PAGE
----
Parasitic helminths elicit host immune responses characterized by infiltration of tissues vi/ith Th2 cells,basophils and eosinophils, and the generation of high IgE in serum. These responses reflect stereotypedhost mucosal and systemic immunity orchestrated by Th2 cells. Through elaboration of IL-4 and IL-13, Th2cells organize a focused response necessary to mediate the physiologic alterations ofthe epithelial ban-ier,including enhanced mucus secretion and epithelial cell turnover. Despite these observations, the precisecells which elaborate the IL-4 and IL-13 required to mediate immunity are unknown, and how these cellsmight contribute to the pathology associated with chronic infestations is poorly understood. We havegenetically marked cells that produce IL-4 and, in the last year, IL-13, in the mouse, thus allowing us tofollow the cells that contribute these functionally important cytokines. Using infection with Nippostrongylusbrasiliensis as well as other challenges, we have begun a systematic dissection ofthe cells and cytokinesinvolved, and of how these cells interact in the relevant tissues. We have managed to generate cell-conditional deletion of IL-4 and IL-13 in important cytokine-producing cells in both the innate and adaptiveimmune systems. We have also managed conditional deletion of important innate and adaptive cells,including the first demonstration of a basophil-deficient mouse. With these reagents in hand, we are wellpoised to complete the specific aims of this grant, which remain to use cytokine-function marking todetermine (1) which cells are the critical sources of IL-4 and IL-13 in mediating intestinal helminth immunity;(2) which cell types are critical in mediating intestinal helminth immunity; and (3) what is the physicalorganization of these critical cells and cytokines in tissue that is required to sustain functional Th2-associatedimmune responses in tissues. These findings will contribute significantly to our understanding of this poorlyunderstood but universal immune response, which is shared by human responses to widely endemicparasitic worms, but also by allergic reactions underlying atopy and asthma.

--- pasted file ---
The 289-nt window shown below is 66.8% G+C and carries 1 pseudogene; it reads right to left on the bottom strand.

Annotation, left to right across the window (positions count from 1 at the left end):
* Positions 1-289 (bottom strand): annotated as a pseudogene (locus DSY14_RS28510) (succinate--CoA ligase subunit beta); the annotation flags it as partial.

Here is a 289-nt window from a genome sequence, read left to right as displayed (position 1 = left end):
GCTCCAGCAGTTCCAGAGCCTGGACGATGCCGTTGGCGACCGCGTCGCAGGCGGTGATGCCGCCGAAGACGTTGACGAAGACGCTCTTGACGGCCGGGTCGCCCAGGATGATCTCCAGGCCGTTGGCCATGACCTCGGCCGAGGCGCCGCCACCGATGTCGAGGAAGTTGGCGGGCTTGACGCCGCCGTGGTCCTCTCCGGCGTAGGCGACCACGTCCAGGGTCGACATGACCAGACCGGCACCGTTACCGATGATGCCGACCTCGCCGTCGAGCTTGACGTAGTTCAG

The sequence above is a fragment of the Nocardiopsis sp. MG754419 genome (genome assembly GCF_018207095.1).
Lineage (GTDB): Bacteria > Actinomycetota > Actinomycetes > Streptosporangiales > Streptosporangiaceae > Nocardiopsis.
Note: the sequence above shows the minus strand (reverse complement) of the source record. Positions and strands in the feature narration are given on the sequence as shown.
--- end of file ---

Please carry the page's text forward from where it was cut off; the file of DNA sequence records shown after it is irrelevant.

Parasitic helminth infections plague billions of persons worldwide and our understanding ofthe host immuneresponse is only rudimentary. Helminthes are vertebrate pathogens and these immune responses can onlybe understood in the context of the host. Unraveling the pathways involved has great potential to controlimmune responses not only to helminthes, but also to allergens, which share these types of immunity, withthe potential for controlling or treating many important diseases of humans.
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